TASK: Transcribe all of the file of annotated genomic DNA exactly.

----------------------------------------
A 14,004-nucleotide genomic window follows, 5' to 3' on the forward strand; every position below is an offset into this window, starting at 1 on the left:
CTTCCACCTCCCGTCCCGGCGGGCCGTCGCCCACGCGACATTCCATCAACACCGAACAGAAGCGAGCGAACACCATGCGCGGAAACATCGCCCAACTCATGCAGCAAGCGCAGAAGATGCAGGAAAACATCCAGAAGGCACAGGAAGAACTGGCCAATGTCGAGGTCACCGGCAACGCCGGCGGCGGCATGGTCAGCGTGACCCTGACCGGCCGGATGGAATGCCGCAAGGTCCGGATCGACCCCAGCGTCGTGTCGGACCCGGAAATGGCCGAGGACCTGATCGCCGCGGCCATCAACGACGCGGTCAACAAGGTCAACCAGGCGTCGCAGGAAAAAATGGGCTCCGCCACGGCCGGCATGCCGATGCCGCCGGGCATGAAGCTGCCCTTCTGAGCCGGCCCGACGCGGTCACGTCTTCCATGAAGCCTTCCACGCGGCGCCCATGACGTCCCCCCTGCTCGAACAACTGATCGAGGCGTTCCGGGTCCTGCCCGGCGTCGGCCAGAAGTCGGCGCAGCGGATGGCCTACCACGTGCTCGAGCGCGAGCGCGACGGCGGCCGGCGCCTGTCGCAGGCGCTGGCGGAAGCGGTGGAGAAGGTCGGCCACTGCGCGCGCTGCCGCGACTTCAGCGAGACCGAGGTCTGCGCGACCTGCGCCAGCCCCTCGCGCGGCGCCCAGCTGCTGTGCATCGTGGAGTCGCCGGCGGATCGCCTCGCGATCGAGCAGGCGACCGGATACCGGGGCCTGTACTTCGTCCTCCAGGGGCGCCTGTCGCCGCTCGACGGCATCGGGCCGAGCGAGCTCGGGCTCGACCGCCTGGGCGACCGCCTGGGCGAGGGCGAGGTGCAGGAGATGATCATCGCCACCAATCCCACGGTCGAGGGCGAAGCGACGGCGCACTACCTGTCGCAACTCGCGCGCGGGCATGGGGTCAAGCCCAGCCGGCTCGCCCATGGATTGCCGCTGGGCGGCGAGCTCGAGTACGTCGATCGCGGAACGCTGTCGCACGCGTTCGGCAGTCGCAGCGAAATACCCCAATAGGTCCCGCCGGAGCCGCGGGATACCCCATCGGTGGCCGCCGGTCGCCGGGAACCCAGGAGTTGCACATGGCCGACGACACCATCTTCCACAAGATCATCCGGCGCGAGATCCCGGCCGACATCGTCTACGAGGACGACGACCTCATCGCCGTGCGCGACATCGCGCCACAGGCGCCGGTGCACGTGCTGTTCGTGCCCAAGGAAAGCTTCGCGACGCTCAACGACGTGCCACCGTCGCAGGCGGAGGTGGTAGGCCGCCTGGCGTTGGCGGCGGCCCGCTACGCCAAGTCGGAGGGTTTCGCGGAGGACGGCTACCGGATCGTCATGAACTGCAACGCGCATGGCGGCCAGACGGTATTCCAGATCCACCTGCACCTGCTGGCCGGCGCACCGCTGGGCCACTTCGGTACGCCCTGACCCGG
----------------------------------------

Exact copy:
A 14,004-nucleotide genomic window follows, 5' to 3' on the forward strand; every position below is an offset into this window, starting at 1 on the left:
CTTCCACCTCCCGTCCCGGCGGGCCGTCGCCCACGCGACATTCCATCAACACCGAACAGAAGCGAGCGAACACCATGCGCGGAAACATCGCCCAACTCATGCAGCAAGCGCAGAAGATGCAGGAAAACATCCAGAAGGCACAGGAAGAACTGGCCAATGTCGAGGTCACCGGCAACGCCGGCGGCGGCATGGTCAGCGTGACCCTGACCGGCCGGATGGAATGCCGCAAGGTCCGGATCGACCCCAGCGTCGTGTCGGACCCGGAAATGGCCGAGGACCTGATCGCCGCGGCCATCAACGACGCGGTCAACAAGGTCAACCAGGCGTCGCAGGAAAAAATGGGCTCCGCCACGGCCGGCATGCCGATGCCGCCGGGCATGAAGCTGCCCTTCTGAGCCGGCCCGACGCGGTCACGTCTTCCATGAAGCCTTCCACGCGGCGCCCATGACGTCCCCCCTGCTCGAACAACTGATCGAGGCGTTCCGGGTCCTGCCCGGCGTCGGCCAGAAGTCGGCGCAGCGGATGGCCTACCACGTGCTCGAGCGCGAGCGCGACGGCGGCCGGCGCCTGTCGCAGGCGCTGGCGGAAGCGGTGGAGAAGGTCGGCCACTGCGCGCGCTGCCGCGACTTCAGCGAGACCGAGGTCTGCGCGACCTGCGCCAGCCCCTCGCGCGGCGCCCAGCTGCTGTGCATCGTGGAGTCGCCGGCGGATCGCCTCGCGATCGAGCAGGCGACCGGATACCGGGGCCTGTACTTCGTCCTCCAGGGGCGCCTGTCGCCGCTCGACGGCATCGGGCCGAGCGAGCTCGGGCTCGACCGCCTGGGCGACCGCCTGGGCGAGGGCGAGGTGCAGGAGATGATCATCGCCACCAATCCCACGGTCGAGGGCGAAGCGACGGCGCACTACCTGTCGCAACTCGCGCGCGGGCATGGGGTCAAGCCCAGCCGGCTCGCCCATGGATTGCCGCTGGGCGGCGAGCTCGAGTACGTCGATCGCGGAACGCTGTCGCACGCGTTCGGCAGTCGCAGCGAAATACCCCAATAGGTCCCGCCGGAGCCGCGGGATACCCCATCGGTGGCCGCCGGTCGCCGGGAACCCAGGAGTTGCACATGGCCGACGACACCATCTTCCACAAGATCATCCGGCGCGAGATCCCGGCCGACATCGTCTACGAGGACGACGACCTCATCGCCGTGCGCGACATCGCGCCACAGGCGCCGGTGCACGTGCTGTTCGTGCCCAAGGAAAGCTTCGCGACGCTCAACGACGTGCCACCGTCGCAGGCGGAGGTGGTAGGCCGCCTGGCGTTGGCGGCGGCCCGCTACGCCAAGTCGGAGGGTTTCGCGGAGGACGGCTACCGGATCGTCATGAACTGCAACGCGCATGGCGGCCAGACGGTATTCCAGATCCACCTGCACCTGCTGGCCGGCGCACCGCTGGGCCACTTCGGTACGCCCTGACCCGG